I used to own Canon cameras. Loved them. Every button was where it should be. I learned the ins and out. I installed Magic Lantern (firmware that installs features that the cameras don’t have natively) and became proficient at that. I even threw some YouTube videos up about it. But I felt limited. So, what did I do? I went out and bought what I thought was the perfect camera.
The Sony A6000 came out and, in many ways, for me, it was perfect. I could take my old SLR glass and mount it, and breathe new life into those old film camera lenses. It was muchsmaller than my old Canon. Plus, the video codec was better. I was in love. I am done buying cameras, I thought. This is the one, I confessed.
Surprisingly, it was after acquiring this “perfect” camera that my creative focus and experimentation began to wane. I allowed my focus on impressive specs take precedence over the enjoyment of how the camera felt in my hand. I was proud of myself for knowing what made a great camera, as far as I was concerned. I didn’t realize at the time that I wasn’t shooting photos as often as when I had my Canon. Sure, the Sony had more focus points and better video features, but what good does this do me when I leave the camera at home?
My new camera was much smaller than my old camera, so I should have been carrying it by my side as I do my cell phone. But in reality, I wasn’t. All the fancy video features and massive amounts of focus points couldn’t make up for the reasons I left it home. The ergonomics (including dial placement), the non-stabilized old lenses, and the fact that I am left-eye dominant on a camera with a viewfinder on the left side (picture a nose pushed up against the LCD screen) essentially caused me to stop taking photos.
So what did I do? Sold my Sony, and bought an Olympus. The new Olympus OMD EM-1 Mark 2? Nope. The EM-10 Mark 2. But….why? No 4k video. No flat picture profile. Not even a million focus points. But a stabilized sensor for those old lenses and those top dials. Those lovely dials I was missing from my Sony. It made me realize that I could not pretend to call myself a photographer if I wasn’t actually using my camera. As feature-packed as the Sony was, it wasn’t making me passionate about photography, or even giving me business, and that’s because I chose the wrong camera, for me.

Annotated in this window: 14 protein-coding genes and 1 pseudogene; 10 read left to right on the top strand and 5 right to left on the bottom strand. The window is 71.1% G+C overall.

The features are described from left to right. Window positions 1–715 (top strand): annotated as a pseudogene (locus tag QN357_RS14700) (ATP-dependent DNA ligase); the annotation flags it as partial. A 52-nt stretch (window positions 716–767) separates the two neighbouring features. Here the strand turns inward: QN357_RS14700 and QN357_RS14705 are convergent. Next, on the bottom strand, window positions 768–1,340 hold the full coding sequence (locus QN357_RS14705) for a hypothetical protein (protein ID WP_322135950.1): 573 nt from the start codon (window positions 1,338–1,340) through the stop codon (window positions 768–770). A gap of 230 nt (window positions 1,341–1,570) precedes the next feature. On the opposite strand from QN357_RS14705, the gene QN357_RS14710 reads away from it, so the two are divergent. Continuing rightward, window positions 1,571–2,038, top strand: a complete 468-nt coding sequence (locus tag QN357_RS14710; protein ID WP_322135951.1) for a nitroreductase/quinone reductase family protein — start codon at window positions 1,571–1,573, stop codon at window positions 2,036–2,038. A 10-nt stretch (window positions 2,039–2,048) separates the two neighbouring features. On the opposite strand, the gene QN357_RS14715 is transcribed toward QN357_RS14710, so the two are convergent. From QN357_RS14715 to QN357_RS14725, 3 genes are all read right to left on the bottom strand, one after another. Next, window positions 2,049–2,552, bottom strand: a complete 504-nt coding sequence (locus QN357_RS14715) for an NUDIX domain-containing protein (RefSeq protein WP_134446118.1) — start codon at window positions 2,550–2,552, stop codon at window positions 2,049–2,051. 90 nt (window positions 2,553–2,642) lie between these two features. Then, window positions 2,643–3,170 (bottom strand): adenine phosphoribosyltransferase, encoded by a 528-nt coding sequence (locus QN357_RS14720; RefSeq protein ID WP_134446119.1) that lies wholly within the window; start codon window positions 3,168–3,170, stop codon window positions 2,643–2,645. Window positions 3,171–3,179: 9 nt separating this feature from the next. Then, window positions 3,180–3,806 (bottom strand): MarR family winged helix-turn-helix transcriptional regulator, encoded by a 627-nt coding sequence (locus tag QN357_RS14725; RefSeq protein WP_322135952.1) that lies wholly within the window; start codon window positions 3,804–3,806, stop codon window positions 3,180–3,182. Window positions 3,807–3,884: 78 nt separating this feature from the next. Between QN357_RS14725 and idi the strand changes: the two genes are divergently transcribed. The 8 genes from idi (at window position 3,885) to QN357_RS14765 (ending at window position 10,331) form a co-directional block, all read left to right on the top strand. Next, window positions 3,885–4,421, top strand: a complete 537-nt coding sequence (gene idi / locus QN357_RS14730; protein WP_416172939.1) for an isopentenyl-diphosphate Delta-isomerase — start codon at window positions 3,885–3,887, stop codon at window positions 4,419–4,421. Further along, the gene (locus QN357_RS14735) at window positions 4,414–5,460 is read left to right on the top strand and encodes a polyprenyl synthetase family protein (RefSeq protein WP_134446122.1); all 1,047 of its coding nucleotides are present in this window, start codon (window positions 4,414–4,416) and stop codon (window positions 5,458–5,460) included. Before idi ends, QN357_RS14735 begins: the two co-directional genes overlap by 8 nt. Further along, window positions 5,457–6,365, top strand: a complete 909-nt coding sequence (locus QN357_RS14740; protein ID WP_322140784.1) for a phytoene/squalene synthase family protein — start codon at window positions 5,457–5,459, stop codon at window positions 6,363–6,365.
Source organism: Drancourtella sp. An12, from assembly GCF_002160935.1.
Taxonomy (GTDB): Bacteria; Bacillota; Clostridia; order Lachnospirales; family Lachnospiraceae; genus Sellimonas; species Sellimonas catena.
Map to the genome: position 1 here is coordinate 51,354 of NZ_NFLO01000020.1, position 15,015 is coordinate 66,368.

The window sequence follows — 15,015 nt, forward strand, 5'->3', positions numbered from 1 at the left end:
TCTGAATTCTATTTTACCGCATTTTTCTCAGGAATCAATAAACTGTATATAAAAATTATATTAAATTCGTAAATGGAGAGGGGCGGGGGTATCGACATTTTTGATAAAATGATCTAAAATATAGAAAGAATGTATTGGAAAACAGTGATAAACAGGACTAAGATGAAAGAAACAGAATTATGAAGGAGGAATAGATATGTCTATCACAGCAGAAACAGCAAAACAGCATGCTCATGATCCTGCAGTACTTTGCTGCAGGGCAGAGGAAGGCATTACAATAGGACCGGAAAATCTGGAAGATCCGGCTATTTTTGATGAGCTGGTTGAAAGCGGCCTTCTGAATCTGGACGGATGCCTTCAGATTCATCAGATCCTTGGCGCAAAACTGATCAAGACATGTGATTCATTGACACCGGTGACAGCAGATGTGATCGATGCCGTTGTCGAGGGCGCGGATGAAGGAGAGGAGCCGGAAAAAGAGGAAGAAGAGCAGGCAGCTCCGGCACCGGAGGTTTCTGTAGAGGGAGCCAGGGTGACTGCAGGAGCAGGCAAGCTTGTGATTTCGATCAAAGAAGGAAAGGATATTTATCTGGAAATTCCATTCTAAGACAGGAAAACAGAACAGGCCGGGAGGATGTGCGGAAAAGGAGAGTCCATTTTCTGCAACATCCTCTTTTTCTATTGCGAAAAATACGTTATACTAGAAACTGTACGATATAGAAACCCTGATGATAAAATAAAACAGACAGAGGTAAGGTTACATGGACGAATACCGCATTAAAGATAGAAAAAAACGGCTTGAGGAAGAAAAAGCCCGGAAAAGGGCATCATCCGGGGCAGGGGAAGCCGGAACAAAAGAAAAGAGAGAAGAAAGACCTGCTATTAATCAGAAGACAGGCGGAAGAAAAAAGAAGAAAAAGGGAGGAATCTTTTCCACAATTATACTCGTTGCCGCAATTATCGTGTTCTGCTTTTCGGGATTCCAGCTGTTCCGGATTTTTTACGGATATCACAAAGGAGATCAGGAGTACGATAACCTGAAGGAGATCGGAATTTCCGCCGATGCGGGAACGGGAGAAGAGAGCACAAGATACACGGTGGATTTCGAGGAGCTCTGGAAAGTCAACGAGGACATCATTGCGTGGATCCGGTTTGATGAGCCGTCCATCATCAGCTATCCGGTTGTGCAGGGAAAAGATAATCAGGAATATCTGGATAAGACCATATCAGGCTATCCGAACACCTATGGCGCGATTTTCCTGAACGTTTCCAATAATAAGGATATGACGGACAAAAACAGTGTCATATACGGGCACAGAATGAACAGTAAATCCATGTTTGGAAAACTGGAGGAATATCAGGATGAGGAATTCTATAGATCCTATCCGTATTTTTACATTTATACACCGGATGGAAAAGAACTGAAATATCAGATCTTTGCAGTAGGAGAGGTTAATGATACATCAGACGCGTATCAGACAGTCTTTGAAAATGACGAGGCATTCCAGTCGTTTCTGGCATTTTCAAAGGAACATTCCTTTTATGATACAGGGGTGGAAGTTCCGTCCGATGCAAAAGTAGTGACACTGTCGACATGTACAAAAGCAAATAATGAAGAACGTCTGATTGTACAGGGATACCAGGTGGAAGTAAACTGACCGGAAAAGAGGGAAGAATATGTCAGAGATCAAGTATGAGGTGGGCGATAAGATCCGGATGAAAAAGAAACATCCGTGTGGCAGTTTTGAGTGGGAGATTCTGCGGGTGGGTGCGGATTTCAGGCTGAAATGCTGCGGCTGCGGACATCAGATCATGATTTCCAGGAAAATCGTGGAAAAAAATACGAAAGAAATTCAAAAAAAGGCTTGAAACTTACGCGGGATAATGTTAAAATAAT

Never, ever let gear be the cause of your passion disappearing. Your creativity is always with you. Take walks. Watch people. Buy a camera that you want to grab. Don’t let the absence of gear in your bag limit you from trying new things or experimenting with what you have. Enjoyment feeds creativity. Enjoyment feeds experimentation. Experimentation feeds proficiency with that camera. And that means more focus on your subjects when shooting, getting better results, and in the end…falling back in love with photography.
David Andrade is a Rhode Island-based portrait photographer, wedding videographer, and budget filmmaker. His passion is in post production – such as color grading in Davinci Resolve and compositing in Photoshop. Dave also has a passion for music as a long time guitarist, and an avid fan of blues music.
Brooke Shaden is known for her hauntingly dark, surreal self-portraits that urge the viewer to take a closer look at profound themes. We talk to Brooke about how she creates worlds in which she sees herself living.
The f-stop can be a pretty daunting thing when you’re trying to wrap your head around the math and how it affects aperture. But, it doesn’t have to be so confusing. This guide will walk you through everything you need to know about f-stops so you can take perfect exposures every time.
Dog photographer Anne Geier has a knack for capturing each pet’s unique personality, and her stunning portraiture truly showcases the energy and spirit of man’s best friend. Anne tells us what gear she prefers to use to bring her portraits to life.
Astrophotographer Geoff Moore tells us how he pre-plans his night sky shoots by researching meteor showers and scouting locations free of light pollution to capture amazing, clear shots of the Milky Way and shooting stars.
Jefferson Kent York was only having fun with photography when he started on social media a few years ago. He wasn’t expecting to become an Instagram suggestion or get featured by HuffPost as a must-follow Instagram photographer. Now, his audience is over 200k.
The key to understanding aperture is knowing that it’s all about harnessing light. This in-depth guide goes over everything you need to know about aperture and how it makes up one side of the exposure triangle, along with shutter speed and ISO.
Ready to make the leap from photo enthusiast to pro photographer? In the first installment of our two-part series, we discuss easy and effective practices for attracting clients and keeping them… like a pro. Plus, we talk about how to meet other pro photographers and the benefits of finding a mentor.